By HallwayGiant 3 Comments
Is it too soon to be calling much of anything at this point? Perhaps. Do I still have very strong opinions on the future of gaming and the future of the industry as a whole? Absolutely. In fact, I feel that the unveiling of the PS4 is the ideal time to finally write up a bit on why I feel that consoles are playing to an inclusive audience and how the positioning of these consoles will more than likely cause the downfall of the modern games industry. But more on that.
The problem is both unfathomably complex and incredibly simple all at once. On one hand you have the concept of a game, something that is inarguably part of our (aka the 'developed' parts of the world) collective culture. Where there are people their is entertainment, where there is entertainment their is a media and within that you have games. Consoles came to fruition because hardware makers saw the amount of interest in games and moved to capitalize on the notion of bringing the arcade experience home. While certainly Sony, Microsoft, and Nintendo have long since moved passed this mindset, I feel this point is absolutely still a valid one to make.
In this loose metaphor, the consoles are the arcades and the smartphone and tablets are the home video game consoles. The consoles are the bulky expensive dust gathering machines, while the smartphones/tablets bring that experience home just enough to be bearable. Obviously the timelines are far more accelerated and the hyperbole is perhaps overdone, but even still I honestly feel that the modern game console has more to learn historically from the arcade cabinet of the 70-80's than the home console of its day. Gaming consoles, despite their finest efforts will always be caddy-corned into the niche category of hardware. When a $70 box can play virtually any movie on the planet and a $500 tablet can do anything else, why would anyone want to spend just as much on a console that does both of those things 'OK' and in the wrong places? What the industry has succeeded in doing thus far is entrenching themselves on the wrong side of history, the 'Core Gamer'.
I like to think of modern console situation as a small unincorporated township of 8,000. A population of that size allows for all sorts of businesses, practices, and services to exist to a variety of customers and be fairly sustainable doing so. At the same time though this isn't a town that grows, its not nice enough for people to move in or bad enough to move away, it just works. The modern console is that, a small intensely loyal, if not stagnant, community of people who feed of each other. This is not a industry with growth, it is both exclusionary and alienating. This incestuous relationship between producer and consumer benefits no one. The loyal fanbase of Sony, Microsoft, and Nintendo is going to buy whatever comes out, whatever box or service or game they put in front of them, their really is no such thing as marketing to that person in a wrong way. Those people are easy to impress, but what about the hundreds of millions of people who play games but who would never pick of a controller and sit down in front of a TV?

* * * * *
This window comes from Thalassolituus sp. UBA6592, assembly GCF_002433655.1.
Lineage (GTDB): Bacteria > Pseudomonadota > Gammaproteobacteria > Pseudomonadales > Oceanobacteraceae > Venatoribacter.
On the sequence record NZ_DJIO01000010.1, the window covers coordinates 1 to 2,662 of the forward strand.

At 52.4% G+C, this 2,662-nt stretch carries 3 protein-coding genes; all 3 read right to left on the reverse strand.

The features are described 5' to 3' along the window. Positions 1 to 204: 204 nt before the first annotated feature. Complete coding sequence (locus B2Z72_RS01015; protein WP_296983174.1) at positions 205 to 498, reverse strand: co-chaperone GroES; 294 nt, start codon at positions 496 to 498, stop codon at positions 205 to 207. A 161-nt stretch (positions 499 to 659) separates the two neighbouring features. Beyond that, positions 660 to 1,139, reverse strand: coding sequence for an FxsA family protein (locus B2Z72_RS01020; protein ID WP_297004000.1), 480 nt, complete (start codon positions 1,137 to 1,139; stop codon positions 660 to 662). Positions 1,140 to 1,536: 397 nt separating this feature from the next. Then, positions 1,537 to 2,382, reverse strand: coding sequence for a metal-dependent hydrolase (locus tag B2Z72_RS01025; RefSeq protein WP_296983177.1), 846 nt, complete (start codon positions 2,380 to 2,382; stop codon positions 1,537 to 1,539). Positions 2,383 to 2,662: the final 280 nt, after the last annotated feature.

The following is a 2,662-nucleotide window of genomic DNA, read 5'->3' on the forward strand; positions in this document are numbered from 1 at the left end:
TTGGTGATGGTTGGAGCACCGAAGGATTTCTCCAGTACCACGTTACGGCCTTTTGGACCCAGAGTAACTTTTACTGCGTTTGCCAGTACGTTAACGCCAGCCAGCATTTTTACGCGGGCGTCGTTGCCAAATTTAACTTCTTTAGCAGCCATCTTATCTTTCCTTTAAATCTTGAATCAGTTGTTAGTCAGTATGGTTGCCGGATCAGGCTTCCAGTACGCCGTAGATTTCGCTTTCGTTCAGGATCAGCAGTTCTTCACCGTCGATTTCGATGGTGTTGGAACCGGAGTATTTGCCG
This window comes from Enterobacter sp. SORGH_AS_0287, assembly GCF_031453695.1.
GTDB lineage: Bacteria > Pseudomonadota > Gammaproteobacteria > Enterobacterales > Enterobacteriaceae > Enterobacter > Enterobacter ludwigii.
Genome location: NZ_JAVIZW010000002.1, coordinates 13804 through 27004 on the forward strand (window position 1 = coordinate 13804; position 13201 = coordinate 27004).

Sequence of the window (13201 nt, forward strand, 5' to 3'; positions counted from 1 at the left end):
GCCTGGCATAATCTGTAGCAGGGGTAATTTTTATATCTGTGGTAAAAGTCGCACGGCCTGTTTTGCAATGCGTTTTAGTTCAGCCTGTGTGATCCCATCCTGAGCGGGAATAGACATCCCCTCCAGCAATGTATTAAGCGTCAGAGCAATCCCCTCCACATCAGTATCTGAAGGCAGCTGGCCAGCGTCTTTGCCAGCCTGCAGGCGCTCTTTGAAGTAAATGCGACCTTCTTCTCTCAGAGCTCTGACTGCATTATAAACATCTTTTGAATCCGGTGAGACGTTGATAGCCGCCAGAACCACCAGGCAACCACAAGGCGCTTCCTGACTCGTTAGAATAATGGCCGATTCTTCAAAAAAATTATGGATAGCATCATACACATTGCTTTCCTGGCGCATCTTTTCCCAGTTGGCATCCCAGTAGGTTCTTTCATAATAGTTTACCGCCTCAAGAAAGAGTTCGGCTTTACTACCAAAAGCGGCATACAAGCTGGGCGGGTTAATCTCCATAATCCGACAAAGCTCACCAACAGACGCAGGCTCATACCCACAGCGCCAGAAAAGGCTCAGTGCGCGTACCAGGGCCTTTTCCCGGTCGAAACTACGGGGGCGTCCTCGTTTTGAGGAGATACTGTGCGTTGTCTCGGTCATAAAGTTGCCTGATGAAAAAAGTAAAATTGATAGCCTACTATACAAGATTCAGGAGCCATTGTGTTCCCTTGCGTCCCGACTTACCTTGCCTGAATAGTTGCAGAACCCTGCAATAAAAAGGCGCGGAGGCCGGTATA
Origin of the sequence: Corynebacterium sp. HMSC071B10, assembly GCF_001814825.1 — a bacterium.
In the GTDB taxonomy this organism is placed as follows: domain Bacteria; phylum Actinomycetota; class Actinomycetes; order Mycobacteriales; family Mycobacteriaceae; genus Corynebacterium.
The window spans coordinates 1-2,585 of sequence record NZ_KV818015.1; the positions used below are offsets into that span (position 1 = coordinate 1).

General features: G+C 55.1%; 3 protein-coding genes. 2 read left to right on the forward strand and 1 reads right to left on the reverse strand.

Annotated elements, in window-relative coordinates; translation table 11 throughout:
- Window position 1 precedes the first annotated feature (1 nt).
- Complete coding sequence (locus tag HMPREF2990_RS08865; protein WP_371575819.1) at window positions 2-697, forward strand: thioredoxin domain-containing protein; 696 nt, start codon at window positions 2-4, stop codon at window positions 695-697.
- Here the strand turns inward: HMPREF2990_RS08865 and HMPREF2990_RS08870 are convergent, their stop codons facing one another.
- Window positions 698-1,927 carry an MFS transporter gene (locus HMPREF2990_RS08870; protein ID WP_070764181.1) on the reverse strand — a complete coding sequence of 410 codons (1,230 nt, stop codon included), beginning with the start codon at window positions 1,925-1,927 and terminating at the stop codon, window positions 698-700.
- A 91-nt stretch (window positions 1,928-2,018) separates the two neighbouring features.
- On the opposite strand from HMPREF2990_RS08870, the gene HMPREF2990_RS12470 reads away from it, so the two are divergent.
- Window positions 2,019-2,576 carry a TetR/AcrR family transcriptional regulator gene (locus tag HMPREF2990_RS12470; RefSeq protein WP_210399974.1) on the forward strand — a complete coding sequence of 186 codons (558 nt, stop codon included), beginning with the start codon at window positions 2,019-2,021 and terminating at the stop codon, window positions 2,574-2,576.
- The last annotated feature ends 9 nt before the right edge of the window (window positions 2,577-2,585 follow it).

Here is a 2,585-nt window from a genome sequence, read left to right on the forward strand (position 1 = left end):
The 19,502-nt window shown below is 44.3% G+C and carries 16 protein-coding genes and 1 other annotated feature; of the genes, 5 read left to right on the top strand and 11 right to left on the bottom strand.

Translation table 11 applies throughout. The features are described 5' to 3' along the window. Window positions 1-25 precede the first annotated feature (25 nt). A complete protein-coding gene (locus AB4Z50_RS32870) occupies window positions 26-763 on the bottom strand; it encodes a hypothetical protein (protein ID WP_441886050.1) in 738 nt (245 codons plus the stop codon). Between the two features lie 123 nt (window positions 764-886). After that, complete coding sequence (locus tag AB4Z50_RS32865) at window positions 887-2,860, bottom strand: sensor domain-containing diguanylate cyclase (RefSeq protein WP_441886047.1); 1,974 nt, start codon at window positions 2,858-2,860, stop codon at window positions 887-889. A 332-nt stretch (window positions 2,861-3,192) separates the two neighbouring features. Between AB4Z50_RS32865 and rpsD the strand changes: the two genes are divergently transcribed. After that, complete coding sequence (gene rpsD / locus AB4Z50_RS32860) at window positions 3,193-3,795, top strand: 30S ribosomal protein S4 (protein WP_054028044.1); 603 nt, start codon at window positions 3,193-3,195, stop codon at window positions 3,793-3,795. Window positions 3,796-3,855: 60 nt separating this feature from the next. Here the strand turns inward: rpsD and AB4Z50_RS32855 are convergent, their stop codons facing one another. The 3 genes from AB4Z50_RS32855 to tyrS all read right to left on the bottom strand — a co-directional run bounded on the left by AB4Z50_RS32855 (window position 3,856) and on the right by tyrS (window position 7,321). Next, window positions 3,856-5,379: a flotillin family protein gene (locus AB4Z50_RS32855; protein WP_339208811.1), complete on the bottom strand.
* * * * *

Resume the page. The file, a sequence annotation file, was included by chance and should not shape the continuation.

These are the people and Microsoft and Nintendo (pre-Wii U) targeted. The Wii and Kinect were the opening salvo of the diversification of consoles. These pieces of hardware introduced the concept of accessibility to the millions of non-console gaming players out there. And this is why in all likely hood Microsoft may very well come out on top in the next generation. That's hypocrisy you might say, how can you say that a unannounced unknown console will "come out on top"? Because by default, they have to, again, if one is to assume consoles are sustainable. It's clear to me that Sony and Nintendo have given up on non-console gamers. Clearly this is the case because of the continued focus on very traditional gaming experiences. Microsoft on the other hand has done its best to focus on everything else. They have created a controller free peripheral and they have spent hundreds of millions of dollars to bring a variety of video and music services to their services. Microsoft has given up on the core gamer for a reason.For several E3's past, the gaming media shuns Microsoft for focusing on non-gaming applications and services, yet in the U.S. the Xbox 360 continues to sell beyond the scope of traditional video game player. It has to be, because 8 years later, 'gamers' aren't walking into Best Buy buying their first 360, these are fringe buyers.
No to counteract this point I'll say that Microsoft still has the ability to completely screw the pooch just as well as anyone. For as much good will and brand recognition, they could just as easily loose through a iterative, unimpressive console launch this year. They will suffer the same fate as their competitors if they do not find more ways to make the Xbox the center of the living room. Otherwise, as previously stated the industry as we know it will not go away this year or the next, but slowly and surely, as the dedicated gaming audience grows up and grows out of games. It is already happening and the gaming industry needs to see that they are going to have to be far more creative to survive.